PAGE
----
Savannah Nicole Ruiz Talks '80s Fashion and Representation in Gordita Chronicles

The highly anticipated HBO Max comedy Gordita Chronicles dropped premieres today, June 23, and we can't recommend it highly enough.

The series is inspired by a true story, and follows Dominican reporter Carlota "Cucu" Castelli as she looks back on her childhood in the '80s and her life getting acclimated after immigrating to Miami. The show stars newcomer Savannah Nicole Ruiz in her first major role as Emilia Castelli, Cucu's older sister, with whom she shares a loving but sometimes explosive relationship.

We got the chance to get on a Zoom call with Savannah to talk all about the series, the importance of representation and what it meant to her to have the support of incredible women like Eva Longoria and Zoe Saldaña behind the scenes. Keep reading to discover everything she shared with us.

Sweety High: What can you tell us about Gordita Chronicles?

Savannah Nicole Ruiz: Gordita Chronicles is about a Dominican family that immigrates to America, and you really get to see how they adjust and how they try to achieve the American dream. What I love about the show is that it's about the bonds of family as well as breaking common stereotypes about Latinx people in general.


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SH: What's your character Emilia's story?

SNR: Emilia is a bold, confident girl who knows what she wants, but she's also very flawed. She's very concerned about what other people think of her and is always looking for validation from the people around her. That makes her very relatable to a lot of people, no matter where they come from or what their stories are.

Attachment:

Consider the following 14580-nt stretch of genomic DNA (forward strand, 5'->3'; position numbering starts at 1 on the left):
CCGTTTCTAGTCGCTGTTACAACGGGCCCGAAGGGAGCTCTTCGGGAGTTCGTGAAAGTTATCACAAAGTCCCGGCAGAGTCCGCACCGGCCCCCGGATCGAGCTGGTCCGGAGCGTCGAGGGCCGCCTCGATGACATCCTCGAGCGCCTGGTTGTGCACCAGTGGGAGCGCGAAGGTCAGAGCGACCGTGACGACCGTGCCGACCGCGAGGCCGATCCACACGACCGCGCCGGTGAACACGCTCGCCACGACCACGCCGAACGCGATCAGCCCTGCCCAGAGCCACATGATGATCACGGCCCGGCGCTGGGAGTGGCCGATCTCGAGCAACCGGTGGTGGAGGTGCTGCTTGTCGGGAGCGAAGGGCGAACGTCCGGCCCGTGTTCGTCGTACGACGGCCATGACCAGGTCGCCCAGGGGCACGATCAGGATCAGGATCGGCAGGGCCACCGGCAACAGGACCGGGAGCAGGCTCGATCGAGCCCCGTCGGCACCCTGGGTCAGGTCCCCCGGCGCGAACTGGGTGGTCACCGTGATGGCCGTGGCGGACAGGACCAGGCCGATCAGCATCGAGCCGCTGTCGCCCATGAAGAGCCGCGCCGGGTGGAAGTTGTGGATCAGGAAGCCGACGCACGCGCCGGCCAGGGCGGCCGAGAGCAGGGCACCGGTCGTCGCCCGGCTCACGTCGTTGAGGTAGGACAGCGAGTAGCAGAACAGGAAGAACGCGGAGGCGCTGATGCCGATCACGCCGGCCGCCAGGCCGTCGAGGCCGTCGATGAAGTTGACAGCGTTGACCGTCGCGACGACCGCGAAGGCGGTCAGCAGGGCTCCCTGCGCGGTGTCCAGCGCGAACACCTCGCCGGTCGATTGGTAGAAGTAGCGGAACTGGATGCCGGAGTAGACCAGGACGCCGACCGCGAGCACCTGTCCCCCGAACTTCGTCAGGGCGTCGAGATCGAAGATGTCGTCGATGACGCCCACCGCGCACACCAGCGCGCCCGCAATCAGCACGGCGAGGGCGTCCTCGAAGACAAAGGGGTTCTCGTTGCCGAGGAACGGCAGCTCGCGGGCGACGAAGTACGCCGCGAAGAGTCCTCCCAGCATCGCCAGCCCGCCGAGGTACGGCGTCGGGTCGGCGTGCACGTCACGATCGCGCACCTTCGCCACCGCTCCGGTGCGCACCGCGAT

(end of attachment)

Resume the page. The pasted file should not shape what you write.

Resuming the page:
Savannah Nicole Ruiz red houndstooth fit

(Photo credit: Rowan Daly)


SH: It must be tough for her to be an immigrant in a new country and trying to find her place while also feeling that need for validation. How does she deal with that?

SNR: It's all related, because they're going to this new place. It's new to them and they're experiencing a lot of culture shock. This family tries to blend in in America, but as the season progresses, you get to really see how they break out of that and how they realize you don't need to fit in to be accepted.


SH: Do you have siblings in real life?

SNR: I do! I have a younger brother, so whenever I had to tap into that annoyed older sister role, it was pretty easy. I just had to imagine that I was talking to my little brother.


SH: Would you say your relationship with him is as fiery as the one between Cucu and Emilia?

SNR: It's the same, honestly! He's four years younger than me, so when we were younger, I was the person in power and always trying to tell him what to do. We'd bash heads a lot. As we get older, we're becoming more like friends. We can laugh at the same jokes, and we're almost on the same level. I still think I'm the boss of him, but…


SH: What's your biggest similarity to Emilia? How are you different?

SNR: I definitely see a lot of myself in her—in her flaws, especially. You can see that she thinks the people at her school are the most important people in the world, and that's just not true. I really relate to that because, when you're in middle school or high school, you're surrounded by these people and there's a hierarchy of groups. There are the popular kids. She realizes that doesn't matter, really. She's also really bold and really confident, and that's something that I don't relate to! She's coming from a different place into a new school with a whole bunch of new people, but she's confident and doesn't let anyone tear her down.